Across the United Kingdom and most parts of Europe, it is now compulsory to wear a face covering in all shops, on public transport and anywhere that you are unable to maintain social-distancing guidelines.
I often hear people saying “EVERYBODY needs to wear a mask” and this has caused a lot of confusion, particularly for those of us living with a respiratory condition.
The difficulties when it comes to face masks and asthma
As someone living with severe asthma, the coronavirus pandemic has heightened my anxiety. When I was shielding and not going anywhere, at least I didn’t have to worry about face coverings. Now that shielding has been paused here in the U.K., I need to integrate myself back into the “real world” – and this means there are times when society expects a face covering.
Although the fact that I have asthma means I am exempt from wearing a face mask, I feel very nervous about not wearing one. Not only are face coverings there to protect others from you, but they also help to protect you from others. And this is essential if you fall into the ‘vulnerable’ category or have a weakened immune system.
As a result, I’ve had to compromise and have been trying many different types of face coverings to see what works best for me, depending on the situation I am in and how my lungs are that day.
When thinking of the classic mask, one automatically thinks of the surgical masks that medical staff wear. These can be very stuffy and difficult to breathe in. However, there are a number of different options of face coverings that I’ve tried:
- Surgical Mask
- N95 mask
- Thin cotton neck warmer
- Synthetic mask (somewhere between wetsuit and swimsuit material)
I’ve found that there are pros and cons to all of these, so it’s just case of working out what works best for you and your asthma symptoms.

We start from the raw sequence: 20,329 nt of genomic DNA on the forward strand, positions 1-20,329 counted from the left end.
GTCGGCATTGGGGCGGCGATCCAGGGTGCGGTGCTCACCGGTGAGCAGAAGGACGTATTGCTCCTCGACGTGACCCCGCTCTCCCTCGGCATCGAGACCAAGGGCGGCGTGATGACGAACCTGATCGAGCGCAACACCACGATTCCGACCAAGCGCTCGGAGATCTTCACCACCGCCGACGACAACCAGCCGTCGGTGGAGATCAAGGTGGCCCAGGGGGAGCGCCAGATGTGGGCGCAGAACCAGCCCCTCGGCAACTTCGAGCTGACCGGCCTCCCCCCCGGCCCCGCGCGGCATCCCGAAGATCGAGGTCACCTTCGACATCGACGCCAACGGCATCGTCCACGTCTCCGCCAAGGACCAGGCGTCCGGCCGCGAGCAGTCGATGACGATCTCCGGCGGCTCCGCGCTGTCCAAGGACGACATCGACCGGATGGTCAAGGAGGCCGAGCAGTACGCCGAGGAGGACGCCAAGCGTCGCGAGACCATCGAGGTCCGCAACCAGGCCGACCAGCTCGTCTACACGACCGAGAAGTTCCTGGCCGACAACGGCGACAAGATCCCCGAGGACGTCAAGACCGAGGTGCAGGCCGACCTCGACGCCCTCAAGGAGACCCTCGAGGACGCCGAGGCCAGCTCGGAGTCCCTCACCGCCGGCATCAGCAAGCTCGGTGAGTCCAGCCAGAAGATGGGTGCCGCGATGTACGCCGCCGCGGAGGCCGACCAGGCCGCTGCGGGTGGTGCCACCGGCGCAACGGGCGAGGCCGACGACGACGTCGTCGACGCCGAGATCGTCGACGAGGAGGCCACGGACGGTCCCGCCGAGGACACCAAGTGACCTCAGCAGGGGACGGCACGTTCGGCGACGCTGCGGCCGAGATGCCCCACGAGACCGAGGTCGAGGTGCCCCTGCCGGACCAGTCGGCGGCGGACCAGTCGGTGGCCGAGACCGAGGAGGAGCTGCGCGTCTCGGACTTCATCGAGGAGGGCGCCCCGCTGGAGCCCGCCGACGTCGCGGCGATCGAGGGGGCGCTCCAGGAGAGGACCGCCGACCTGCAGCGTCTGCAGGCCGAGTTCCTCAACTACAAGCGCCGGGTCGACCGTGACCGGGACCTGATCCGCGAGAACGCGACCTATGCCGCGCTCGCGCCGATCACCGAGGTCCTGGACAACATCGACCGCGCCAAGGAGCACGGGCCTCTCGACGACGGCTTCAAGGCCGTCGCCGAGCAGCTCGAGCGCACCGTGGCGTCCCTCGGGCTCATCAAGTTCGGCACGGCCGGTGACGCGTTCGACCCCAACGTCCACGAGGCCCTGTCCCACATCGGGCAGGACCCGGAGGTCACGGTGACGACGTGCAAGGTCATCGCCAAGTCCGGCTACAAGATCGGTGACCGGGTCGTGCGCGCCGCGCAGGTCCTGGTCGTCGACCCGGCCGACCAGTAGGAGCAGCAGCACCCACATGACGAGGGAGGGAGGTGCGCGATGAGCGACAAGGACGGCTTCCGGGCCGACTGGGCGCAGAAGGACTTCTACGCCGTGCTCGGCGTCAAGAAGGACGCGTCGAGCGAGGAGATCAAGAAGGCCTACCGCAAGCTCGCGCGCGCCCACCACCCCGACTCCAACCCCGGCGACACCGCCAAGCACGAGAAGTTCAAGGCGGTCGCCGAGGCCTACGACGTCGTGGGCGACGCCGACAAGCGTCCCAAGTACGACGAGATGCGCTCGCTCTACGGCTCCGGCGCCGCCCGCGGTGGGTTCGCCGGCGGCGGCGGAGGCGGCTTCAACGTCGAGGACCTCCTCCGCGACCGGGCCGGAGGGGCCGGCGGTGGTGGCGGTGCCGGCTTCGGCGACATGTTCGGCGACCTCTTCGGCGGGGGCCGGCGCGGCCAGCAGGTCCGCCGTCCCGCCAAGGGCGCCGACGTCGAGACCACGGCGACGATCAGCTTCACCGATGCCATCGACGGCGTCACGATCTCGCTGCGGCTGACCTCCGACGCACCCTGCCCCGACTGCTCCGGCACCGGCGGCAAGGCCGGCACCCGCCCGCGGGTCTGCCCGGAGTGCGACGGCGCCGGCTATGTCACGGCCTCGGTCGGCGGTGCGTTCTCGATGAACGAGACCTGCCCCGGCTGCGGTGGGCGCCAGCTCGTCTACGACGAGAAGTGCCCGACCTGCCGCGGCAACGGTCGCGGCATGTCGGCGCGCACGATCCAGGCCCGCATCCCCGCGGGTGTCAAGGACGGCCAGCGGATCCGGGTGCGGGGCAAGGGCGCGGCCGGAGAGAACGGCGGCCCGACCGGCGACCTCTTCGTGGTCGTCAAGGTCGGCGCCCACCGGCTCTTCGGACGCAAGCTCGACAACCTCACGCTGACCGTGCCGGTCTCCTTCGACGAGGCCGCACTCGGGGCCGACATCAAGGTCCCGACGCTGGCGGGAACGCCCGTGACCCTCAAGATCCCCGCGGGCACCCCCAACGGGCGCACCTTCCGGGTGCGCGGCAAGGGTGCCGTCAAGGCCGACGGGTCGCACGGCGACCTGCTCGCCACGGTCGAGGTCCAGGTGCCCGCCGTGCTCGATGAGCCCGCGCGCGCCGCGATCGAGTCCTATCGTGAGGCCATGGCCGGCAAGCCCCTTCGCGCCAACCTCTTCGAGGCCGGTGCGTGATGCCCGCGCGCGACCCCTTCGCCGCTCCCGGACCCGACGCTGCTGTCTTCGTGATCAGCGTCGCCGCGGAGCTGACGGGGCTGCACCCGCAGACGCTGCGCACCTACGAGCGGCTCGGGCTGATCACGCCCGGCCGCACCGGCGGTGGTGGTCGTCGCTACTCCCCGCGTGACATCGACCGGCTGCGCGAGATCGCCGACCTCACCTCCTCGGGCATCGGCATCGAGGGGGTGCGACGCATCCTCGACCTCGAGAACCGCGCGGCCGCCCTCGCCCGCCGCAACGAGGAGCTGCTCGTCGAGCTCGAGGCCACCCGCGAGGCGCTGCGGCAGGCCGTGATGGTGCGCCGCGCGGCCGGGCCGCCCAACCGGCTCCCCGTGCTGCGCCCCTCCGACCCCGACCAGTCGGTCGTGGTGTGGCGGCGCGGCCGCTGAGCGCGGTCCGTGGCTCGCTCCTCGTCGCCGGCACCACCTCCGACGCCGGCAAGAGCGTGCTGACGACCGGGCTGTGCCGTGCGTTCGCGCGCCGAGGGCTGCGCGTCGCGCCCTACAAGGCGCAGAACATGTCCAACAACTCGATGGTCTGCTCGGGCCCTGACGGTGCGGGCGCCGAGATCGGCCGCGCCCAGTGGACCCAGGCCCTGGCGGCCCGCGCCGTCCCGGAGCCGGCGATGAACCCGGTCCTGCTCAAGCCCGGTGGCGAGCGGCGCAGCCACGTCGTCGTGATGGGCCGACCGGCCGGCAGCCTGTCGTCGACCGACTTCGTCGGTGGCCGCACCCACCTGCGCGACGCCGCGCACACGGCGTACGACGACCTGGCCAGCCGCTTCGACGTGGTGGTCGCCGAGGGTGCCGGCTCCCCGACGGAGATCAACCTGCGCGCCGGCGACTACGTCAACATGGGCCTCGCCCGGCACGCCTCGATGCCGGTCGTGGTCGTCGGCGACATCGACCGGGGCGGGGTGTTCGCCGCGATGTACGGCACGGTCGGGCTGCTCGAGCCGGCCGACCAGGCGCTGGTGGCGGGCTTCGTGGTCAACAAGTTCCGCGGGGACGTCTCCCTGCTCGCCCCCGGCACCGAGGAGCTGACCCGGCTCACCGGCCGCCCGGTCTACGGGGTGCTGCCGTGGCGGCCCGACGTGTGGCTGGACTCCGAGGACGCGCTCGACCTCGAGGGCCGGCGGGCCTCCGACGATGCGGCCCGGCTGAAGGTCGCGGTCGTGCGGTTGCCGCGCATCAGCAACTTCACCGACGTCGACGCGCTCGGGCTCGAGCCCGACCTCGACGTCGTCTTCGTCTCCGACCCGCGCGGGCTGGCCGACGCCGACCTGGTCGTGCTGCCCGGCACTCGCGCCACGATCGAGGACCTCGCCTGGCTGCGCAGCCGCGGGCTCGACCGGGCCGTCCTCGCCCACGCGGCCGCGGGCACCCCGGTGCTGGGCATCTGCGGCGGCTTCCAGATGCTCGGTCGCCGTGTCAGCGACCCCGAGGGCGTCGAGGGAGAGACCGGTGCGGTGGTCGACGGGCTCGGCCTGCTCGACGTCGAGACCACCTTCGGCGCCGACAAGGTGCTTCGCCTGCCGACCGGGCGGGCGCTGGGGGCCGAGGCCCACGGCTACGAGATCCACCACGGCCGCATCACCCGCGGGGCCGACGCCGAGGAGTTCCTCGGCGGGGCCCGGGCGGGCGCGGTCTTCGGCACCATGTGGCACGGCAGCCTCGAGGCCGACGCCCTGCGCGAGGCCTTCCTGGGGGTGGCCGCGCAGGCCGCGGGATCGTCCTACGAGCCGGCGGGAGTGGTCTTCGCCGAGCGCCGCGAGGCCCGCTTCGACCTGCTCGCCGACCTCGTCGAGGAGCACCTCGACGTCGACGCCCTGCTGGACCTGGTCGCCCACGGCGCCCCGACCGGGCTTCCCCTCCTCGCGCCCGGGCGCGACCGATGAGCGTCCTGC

But what happens if I don’t wear a mask?
Due to the nature of severe asthma, I might feel fine wearing a face covering one day, but then the next day or just the next hour, I could be gasping for breath which makes wearing a face covering impossible.
However, not wearing a mask comes with its own set of problems.
When I go into a shop without a face covering, people look at me like I have the Black Plague. I can feel eyes burning into the back of my head and I can hear whispered (or not so whispered) voices commenting on the lack of a mask or the fact that I am young and so have no excuse not to wear one.
I was even confronted by a store assistant at the front door of a shop for not wearing a face covering. I fled to my car where I sat crying. I wanted to scream at the world and tell everyone how much effort I had put in just to get myself to the shop, only to be made to feel like I was in the wrong.
If only they knew. It took a lot of time to get over that experience and to gain confidence to go back out into the world again.
Later I spoke to a good friend about this particular situation and we both decided that because my chest was bad and I wasn’t feeling great, I had reacted more sensitively than I normally would have.
Now, when I overhear people talking about me and the fact that I am not wearing a mask, I try and rationalise it. I try to remember that everyone is scared and it’s only natural for them to jump conclusions when I’m in a shop without a mask on, or coughing because of my asthma.
No one should ever have to justify their actions to the public when it comes to their personal health battles, but due to COVID-19 everyone is very much on edge.
Going forward as the pandemic continues
I will always try and wear a face covering if I can, but for those days when I am unable to, I have bought myself a badge through a U.K charity that says “Mask Exempt”. These can also be downloaded online for free. This will hopefully allow those around me to understand that I have a valid reason for not wearing a face covering and that I’m not just flouting the rules.
Because it is hard being an asthmatic during this time. We want to protect ourselves and we want to protect each other, and face coverings are the best option to curb the spread of the disease right now. However, I need to do what is right for me at the time and not compromise my health in the process.
Hopefully, with a bit more education and understanding, others can be more sympathetic to those of us battling more than just COVID-19.
NPS-IE-NP-00093 October 2020